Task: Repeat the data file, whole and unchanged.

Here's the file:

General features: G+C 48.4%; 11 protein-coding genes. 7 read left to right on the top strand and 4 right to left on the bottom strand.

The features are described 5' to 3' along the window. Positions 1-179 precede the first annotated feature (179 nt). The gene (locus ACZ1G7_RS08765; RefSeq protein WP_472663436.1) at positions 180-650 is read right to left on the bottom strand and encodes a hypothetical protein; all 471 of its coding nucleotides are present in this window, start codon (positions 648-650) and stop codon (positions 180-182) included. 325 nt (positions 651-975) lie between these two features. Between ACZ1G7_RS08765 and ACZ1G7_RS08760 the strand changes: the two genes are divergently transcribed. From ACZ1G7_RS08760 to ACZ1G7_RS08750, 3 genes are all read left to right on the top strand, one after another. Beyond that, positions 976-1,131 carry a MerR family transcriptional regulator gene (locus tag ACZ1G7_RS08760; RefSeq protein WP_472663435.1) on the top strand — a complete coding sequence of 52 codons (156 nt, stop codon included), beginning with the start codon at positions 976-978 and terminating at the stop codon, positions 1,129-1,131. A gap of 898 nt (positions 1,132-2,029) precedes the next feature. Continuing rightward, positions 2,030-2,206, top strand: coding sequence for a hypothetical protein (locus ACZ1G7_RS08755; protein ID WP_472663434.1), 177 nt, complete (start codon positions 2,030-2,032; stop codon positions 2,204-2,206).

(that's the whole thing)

General features: G+C 48.4%; 11 protein-coding genes. 7 read left to right on the top strand and 4 right to left on the bottom strand.

The features are described 5' to 3' along the window. Positions 1-179 precede the first annotated feature (179 nt). The gene (locus ACZ1G7_RS08765; RefSeq protein WP_472663436.1) at positions 180-650 is read right to left on the bottom strand and encodes a hypothetical protein; all 471 of its coding nucleotides are present in this window, start codon (positions 648-650) and stop codon (positions 180-182) included. 325 nt (positions 651-975) lie between these two features. Between ACZ1G7_RS08765 and ACZ1G7_RS08760 the strand changes: the two genes are divergently transcribed. From ACZ1G7_RS08760 to ACZ1G7_RS08750, 3 genes are all read left to right on the top strand, one after another. Beyond that, positions 976-1,131 carry a MerR family transcriptional regulator gene (locus tag ACZ1G7_RS08760; RefSeq protein WP_472663435.1) on the top strand — a complete coding sequence of 52 codons (156 nt, stop codon included), beginning with the start codon at positions 976-978 and terminating at the stop codon, positions 1,129-1,131. A gap of 898 nt (positions 1,132-2,029) precedes the next feature. Continuing rightward, positions 2,030-2,206, top strand: coding sequence for a hypothetical protein (locus ACZ1G7_RS08755; protein ID WP_472663434.1), 177 nt, complete (start codon positions 2,030-2,032; stop codon positions 2,204-2,206).